Now, we may be ready for one of the most amazing texts on faith in all the bible. So, I hope you will open your Bibles with me to Hebrews 11:29–38. Let’s read this. And while I read it, I’m going to alert you to be watching for something. I remember years ago when this text first clobbered me because of the amazing transition in the middle of verse. Watch for the massive shift in this text in the kind of thing that God brings to you by faith.
By faith the people crossed the Red Sea as on dry land, but the Egyptians, when they attempted to do the same, were drowned. By faith the walls of Jericho fell down after they had been encircled for seven days. By faith Rahab the prostitute did not perish with those who were disobedient, because she had given a friendly welcome to the spies.
And what more shall I say? For time would fail me to tell of Gideon, Barak, Samson, Jephthah, of David and Samuel and the prophets — who through faith conquered kingdoms, enforced justice, obtained promises, stopped the mouths of lions, quenched the power of fire, escaped the edge of the sword, were made strong out of weakness, became mighty in war, put foreign armies to flight. Women received back their dead by resurrection.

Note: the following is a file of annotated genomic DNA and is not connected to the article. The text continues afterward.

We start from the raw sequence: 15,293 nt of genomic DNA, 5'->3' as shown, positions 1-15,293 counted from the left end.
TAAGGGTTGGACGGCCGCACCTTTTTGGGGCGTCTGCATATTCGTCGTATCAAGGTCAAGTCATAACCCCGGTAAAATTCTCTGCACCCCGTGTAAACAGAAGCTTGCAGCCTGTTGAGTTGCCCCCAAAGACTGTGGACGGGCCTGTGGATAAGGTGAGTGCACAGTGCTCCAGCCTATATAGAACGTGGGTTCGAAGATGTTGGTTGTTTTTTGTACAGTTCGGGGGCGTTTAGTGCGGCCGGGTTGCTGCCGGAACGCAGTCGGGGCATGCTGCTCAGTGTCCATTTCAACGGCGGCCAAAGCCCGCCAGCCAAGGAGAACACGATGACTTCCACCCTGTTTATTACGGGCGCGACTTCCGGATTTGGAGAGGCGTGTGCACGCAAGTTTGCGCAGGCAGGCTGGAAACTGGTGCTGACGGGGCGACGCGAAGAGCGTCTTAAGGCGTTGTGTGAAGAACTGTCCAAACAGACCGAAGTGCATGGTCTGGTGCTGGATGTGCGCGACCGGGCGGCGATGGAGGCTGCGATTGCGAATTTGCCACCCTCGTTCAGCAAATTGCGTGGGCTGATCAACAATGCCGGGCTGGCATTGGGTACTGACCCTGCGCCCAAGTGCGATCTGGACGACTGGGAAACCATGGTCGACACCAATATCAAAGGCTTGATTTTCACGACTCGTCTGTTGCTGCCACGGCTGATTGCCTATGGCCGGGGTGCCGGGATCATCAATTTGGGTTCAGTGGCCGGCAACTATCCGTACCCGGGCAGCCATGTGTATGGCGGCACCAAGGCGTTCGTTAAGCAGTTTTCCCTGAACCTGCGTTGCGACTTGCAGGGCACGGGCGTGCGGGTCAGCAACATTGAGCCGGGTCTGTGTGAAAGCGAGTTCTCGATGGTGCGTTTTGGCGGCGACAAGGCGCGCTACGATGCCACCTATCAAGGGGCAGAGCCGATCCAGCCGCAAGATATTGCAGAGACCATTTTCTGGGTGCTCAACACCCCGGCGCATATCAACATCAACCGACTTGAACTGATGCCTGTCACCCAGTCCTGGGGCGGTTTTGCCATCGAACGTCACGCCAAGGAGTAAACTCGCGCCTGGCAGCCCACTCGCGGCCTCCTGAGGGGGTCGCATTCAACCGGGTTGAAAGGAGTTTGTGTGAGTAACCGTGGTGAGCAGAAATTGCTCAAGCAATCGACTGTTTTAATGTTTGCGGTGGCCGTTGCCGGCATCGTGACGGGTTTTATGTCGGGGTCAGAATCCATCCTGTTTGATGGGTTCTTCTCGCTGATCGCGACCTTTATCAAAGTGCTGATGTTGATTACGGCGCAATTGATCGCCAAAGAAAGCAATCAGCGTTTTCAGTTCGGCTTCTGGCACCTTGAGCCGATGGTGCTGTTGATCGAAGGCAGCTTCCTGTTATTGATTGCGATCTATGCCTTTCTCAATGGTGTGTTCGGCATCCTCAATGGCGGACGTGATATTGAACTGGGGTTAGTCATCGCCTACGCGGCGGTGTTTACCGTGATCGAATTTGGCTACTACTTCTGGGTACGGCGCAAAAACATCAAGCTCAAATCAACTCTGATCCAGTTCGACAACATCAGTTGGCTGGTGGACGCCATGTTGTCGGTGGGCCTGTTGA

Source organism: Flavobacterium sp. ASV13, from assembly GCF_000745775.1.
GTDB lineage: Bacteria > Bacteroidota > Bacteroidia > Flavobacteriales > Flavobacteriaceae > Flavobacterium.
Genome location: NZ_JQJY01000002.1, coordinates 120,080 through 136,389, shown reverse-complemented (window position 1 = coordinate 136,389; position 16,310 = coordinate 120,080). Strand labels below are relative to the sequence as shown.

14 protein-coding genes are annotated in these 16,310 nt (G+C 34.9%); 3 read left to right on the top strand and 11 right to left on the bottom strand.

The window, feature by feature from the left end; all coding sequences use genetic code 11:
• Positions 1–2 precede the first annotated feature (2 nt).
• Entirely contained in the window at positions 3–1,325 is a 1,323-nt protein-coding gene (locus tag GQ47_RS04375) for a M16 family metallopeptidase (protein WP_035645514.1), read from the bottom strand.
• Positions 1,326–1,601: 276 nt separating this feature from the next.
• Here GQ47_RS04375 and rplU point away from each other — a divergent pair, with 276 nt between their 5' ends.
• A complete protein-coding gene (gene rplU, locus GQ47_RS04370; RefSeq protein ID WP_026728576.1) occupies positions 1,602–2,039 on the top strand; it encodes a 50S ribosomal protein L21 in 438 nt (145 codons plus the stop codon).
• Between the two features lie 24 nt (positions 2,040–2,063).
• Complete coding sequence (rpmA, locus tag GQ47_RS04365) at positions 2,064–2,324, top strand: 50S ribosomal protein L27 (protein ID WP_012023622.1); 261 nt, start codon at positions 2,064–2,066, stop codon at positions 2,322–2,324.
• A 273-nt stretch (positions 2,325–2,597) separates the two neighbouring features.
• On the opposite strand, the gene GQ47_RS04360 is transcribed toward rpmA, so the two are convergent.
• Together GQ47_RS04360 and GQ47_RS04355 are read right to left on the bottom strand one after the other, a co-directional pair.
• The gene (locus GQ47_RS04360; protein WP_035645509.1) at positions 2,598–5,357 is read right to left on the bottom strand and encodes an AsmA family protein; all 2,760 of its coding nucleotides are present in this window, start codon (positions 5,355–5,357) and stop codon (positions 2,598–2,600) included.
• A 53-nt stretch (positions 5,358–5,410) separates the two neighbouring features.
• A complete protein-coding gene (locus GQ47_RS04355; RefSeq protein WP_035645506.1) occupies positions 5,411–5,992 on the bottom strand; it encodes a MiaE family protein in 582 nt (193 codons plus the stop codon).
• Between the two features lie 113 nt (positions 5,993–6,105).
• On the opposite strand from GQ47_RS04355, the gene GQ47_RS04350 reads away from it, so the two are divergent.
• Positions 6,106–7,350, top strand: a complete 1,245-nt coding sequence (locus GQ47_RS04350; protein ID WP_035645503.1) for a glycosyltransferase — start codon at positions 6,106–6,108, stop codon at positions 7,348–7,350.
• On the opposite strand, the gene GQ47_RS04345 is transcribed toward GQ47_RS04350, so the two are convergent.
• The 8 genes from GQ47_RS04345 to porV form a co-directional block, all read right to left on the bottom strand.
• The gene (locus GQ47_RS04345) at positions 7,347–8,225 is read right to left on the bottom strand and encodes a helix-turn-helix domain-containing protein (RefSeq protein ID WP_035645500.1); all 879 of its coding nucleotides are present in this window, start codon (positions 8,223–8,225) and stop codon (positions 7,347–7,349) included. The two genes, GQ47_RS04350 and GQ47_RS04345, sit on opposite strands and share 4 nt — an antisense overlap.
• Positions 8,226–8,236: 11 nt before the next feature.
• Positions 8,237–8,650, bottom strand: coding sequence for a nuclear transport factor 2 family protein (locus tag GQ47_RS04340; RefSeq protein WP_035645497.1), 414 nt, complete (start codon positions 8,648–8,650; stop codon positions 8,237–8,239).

We’re all excited at this point because faith is doing what it’s supposed to do. And the rest of this text is under the prepositional phrase “by faith.” Nothing is changing here. He did not insert in the middle of verse 35, “Now by unbelief here’s what happens.”